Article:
Scrolling and Zooming

Interacting with the view of your image

On the tool panel are several tools for working with the way images are displayed. You can pan around in a large image to see more of it, or zoom in for finer detail work.

These tools can also be used without having to rely on the buttons on the tool panel.

Holding CTRL+Shift on the keyboard while dragging on your image will let you pan around without switching tools. Doing the same with the Right Mouse Button will zoom in and out.

You may notice that there are no scroll bars around the image. Working with the CTRL+Shift combination is less clunky, uses less screen space, less button clicks, and becomes intuitive very quickly.

There are also other keyboard shortcuts for working with the display.

n Center the image under the cursor.  Use this to center on your point of interest.
Zoom to 100%
Zoom to fit window.  This scales the display to fit into the current window, whatever size it is.
Magnify by 25%
Minify by 25%

  1. The Hand tool lets you drag the image around. It does not force you to switch tools. Just scrolling around on the icon will scroll the image.

  2. The Zoom tool lets you zoom in and out. You don't need to move your mouse over the image, it goes there automatically as a shortcut.

  3. This icon will pop your image back to 100%.

  4. The next icon will scale your image to fit on screen.

The current zoom factor is displayed in the title bar of the application.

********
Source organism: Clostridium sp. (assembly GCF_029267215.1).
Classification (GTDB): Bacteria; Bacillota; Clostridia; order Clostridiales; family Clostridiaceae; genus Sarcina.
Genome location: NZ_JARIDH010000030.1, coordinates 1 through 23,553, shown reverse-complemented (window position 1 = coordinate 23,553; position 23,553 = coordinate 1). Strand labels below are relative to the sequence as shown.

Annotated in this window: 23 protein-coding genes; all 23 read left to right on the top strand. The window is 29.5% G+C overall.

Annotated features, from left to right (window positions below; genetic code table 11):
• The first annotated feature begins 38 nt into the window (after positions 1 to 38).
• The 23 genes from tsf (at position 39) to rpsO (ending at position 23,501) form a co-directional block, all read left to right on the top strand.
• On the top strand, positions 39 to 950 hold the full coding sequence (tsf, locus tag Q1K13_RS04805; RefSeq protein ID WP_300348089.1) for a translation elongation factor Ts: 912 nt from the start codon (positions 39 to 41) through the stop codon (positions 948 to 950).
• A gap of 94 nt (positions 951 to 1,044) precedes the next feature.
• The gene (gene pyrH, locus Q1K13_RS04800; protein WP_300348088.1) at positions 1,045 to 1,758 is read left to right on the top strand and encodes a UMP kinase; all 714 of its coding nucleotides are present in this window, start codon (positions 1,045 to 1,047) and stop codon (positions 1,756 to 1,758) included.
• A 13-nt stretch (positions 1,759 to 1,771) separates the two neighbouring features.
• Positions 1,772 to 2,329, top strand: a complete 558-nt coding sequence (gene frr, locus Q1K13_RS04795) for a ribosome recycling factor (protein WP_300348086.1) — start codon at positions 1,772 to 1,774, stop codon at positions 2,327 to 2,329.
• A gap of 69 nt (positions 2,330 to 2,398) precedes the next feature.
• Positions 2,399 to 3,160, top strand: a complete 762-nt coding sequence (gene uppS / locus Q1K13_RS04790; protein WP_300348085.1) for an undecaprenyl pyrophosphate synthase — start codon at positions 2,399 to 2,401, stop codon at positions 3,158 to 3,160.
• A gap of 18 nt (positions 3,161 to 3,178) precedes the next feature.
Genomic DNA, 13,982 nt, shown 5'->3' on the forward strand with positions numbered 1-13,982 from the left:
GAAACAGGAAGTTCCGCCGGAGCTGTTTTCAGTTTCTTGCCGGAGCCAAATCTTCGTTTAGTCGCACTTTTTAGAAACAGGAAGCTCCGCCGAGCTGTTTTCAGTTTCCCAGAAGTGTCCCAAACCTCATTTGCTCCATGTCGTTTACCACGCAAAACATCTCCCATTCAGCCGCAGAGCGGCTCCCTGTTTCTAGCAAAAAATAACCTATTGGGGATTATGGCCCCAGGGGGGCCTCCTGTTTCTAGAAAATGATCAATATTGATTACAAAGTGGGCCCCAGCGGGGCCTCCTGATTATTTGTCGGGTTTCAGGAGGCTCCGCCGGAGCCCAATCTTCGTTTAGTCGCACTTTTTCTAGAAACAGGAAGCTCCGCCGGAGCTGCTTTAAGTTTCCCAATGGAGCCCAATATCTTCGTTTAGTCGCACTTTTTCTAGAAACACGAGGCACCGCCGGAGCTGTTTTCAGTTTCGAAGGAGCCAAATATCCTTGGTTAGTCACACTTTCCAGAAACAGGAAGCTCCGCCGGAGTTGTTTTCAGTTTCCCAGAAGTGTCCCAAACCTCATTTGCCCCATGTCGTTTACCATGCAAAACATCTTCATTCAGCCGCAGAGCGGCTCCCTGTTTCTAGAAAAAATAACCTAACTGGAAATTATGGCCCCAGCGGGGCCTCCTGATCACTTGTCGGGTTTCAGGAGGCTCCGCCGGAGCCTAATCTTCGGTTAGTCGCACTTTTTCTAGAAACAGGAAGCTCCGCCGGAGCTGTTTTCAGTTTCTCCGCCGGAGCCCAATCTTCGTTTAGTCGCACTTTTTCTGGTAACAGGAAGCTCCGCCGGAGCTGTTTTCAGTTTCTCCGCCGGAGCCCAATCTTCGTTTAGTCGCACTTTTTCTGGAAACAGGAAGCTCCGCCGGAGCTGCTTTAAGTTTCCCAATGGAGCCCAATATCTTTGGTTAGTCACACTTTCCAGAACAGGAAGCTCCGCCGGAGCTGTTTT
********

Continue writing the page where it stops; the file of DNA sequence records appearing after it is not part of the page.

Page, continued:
Display Settings Panel

The Grid Settings panel can be telescoped into view on the sidebar. With it, you can access a number of tools related to the display of your image. This include controls for the ruler, visible and “snap-to” grid, and artist guides.

“Artist guides” can be used for copying images by hand from a source hard copy images. Simply draw a grid using a ruler or straight edge on the source image, or on tracing paper over the image.

Rulers give you an indication of the size of your final image when printed.  It works with the system's coordinates system, which is generally 90 dots per inch, although it can be altered in the Display settings on the control panel.

Clicking on the rulers will toggle between Inches and Centimeters.

The drawing grid will force your mouse or tablet movements into a grid.  This can be useful for lining up images when copying them with a custom brush, or for drawing mazes and technical drawings.

The visible grid option shows you your grid.

The Artist Guides have several uses. Firstly, they can be used for copying a source image to a destination image. The source could be a photograph, or picture that exists on paper, or any type of image.

You can make a grid using a ruler and a piece of tracing paper to overlay your picture, then use the Artist Guide on the destination. Your grids should match up, so you can now use them as a reference from copying one image to the other. The grid helps in determining where major details (such as someone's eye) should be placed.

Another use for Artist guides is for a visual reference of composition. For example, you could compose your image in thirds, using the guides.